What makes you feel strong?
Centering trans leadership is the definition of who we are as an organization. Arianna’s Center is not about me. It is about a core team of marginalized trans people – mostly trans women of color – coming together and redefining our lives. We are constantly working to recruit and develop new leaders, even as we work to help people stabilize their lives. These things are linked for us because they are linked for our community.
Why do you think it’s important to give a voice to the Latina experience of being a Southern woman?
We also want to build our organization to continue to center the most marginalized but to do so in a manner that all trans people – of any race, gender expression, or lived experience – are welcome and supported fully.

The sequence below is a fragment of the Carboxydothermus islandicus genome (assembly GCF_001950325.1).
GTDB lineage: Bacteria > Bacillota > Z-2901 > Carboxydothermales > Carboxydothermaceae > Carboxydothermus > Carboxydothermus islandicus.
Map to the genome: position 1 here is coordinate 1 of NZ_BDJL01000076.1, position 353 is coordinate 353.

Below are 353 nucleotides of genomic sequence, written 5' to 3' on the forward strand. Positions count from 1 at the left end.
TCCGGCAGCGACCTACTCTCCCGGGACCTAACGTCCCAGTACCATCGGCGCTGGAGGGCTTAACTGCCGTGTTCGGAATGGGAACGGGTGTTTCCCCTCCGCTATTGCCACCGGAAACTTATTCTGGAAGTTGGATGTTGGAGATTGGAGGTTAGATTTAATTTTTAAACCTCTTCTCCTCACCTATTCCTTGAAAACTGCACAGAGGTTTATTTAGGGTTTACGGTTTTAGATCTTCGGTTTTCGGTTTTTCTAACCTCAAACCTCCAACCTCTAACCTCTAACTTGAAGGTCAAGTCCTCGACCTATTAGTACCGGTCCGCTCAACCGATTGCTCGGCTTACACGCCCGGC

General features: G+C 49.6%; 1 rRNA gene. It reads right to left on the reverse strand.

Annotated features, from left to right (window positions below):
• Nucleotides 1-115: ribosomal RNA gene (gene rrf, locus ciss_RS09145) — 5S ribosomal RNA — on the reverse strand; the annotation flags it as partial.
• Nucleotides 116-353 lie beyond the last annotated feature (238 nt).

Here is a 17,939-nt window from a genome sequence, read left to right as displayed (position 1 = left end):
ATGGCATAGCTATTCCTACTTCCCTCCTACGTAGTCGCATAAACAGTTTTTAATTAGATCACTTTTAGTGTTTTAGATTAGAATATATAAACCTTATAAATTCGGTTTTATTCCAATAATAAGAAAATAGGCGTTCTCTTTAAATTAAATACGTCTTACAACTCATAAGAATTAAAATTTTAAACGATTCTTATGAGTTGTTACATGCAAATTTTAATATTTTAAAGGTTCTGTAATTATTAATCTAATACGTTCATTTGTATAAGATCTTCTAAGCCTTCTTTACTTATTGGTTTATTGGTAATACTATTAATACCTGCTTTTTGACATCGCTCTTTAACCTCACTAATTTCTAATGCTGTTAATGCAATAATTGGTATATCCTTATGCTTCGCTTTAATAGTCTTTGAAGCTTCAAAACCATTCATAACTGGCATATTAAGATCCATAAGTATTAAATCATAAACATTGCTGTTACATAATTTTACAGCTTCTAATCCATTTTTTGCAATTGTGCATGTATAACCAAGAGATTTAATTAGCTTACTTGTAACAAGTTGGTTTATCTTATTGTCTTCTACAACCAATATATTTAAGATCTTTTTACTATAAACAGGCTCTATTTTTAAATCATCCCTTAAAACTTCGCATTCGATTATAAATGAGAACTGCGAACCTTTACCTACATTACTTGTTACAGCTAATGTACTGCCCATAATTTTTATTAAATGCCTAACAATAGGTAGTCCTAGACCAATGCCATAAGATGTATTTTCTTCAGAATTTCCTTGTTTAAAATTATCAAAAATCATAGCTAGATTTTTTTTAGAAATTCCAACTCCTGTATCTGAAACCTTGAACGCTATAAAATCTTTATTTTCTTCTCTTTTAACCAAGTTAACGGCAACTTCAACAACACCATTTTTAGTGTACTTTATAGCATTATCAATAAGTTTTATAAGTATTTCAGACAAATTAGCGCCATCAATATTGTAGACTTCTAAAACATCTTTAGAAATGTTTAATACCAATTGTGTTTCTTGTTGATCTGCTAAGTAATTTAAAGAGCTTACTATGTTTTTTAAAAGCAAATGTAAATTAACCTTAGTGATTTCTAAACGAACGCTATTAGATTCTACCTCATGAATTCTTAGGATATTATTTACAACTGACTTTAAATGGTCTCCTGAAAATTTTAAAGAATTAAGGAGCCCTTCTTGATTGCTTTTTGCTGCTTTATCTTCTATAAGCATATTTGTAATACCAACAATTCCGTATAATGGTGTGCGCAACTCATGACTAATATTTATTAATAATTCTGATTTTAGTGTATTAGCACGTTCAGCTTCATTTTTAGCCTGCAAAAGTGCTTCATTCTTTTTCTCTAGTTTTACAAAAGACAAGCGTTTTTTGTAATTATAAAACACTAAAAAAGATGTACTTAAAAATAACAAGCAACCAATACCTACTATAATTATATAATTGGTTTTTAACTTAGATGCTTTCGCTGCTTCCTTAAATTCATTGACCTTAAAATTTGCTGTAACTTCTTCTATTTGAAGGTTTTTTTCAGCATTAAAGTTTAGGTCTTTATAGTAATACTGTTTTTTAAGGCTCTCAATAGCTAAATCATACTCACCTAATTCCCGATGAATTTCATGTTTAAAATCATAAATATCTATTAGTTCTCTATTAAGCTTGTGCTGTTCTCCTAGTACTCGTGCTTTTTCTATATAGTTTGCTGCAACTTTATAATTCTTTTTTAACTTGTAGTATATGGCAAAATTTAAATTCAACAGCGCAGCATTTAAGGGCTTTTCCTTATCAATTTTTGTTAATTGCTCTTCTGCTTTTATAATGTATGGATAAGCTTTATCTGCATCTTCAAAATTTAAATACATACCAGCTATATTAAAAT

*This is a part of an ongoing series featuring Latinas and Latinx in the South by Isabella Gomez.
Isabella Gomez is a third-year Journalism student at Georgia State University. She is also pursuing a double minor in Film & Video and Women’s, Gender, and Sexuality Studies. A native of Venezuela, she will probably speak faster than you can understand in either English or Spanish, but will happily oblige if you ask her to slow down. Apart from going to school, Isabella enjoys fighting the stigmas surrounding menstruation, binge-watching movies and TV shows, awkwardly dancing at concerts, and hula-hooping. Follow her on twitter @isabellephant